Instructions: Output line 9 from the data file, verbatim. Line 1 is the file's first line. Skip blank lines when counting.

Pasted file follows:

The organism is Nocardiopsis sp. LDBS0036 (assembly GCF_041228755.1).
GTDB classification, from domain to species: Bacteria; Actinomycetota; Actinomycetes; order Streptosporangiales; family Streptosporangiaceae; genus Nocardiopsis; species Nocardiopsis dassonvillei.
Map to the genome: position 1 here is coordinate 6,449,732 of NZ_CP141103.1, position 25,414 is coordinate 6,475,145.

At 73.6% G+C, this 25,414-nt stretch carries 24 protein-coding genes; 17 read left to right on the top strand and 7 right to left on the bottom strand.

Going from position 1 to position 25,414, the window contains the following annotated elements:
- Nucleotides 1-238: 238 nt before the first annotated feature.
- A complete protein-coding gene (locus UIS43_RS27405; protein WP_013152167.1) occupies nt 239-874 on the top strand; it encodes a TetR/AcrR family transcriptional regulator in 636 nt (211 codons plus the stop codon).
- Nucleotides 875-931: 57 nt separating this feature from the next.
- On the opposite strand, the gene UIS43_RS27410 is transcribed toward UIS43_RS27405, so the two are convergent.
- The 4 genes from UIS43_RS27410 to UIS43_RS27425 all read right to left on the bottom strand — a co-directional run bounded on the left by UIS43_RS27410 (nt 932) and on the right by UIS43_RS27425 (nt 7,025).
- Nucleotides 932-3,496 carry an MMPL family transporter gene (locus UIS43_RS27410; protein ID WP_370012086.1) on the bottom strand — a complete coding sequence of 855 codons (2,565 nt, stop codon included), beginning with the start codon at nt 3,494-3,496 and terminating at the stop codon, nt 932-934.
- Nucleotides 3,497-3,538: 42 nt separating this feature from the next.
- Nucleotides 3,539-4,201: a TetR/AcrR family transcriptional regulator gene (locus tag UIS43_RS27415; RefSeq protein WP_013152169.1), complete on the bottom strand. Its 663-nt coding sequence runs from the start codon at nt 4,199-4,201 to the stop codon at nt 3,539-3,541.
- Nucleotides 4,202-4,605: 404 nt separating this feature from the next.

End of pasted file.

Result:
- On the opposite strand, the gene UIS43_RS27410 is transcribed toward UIS43_RS27405, so the two are convergent.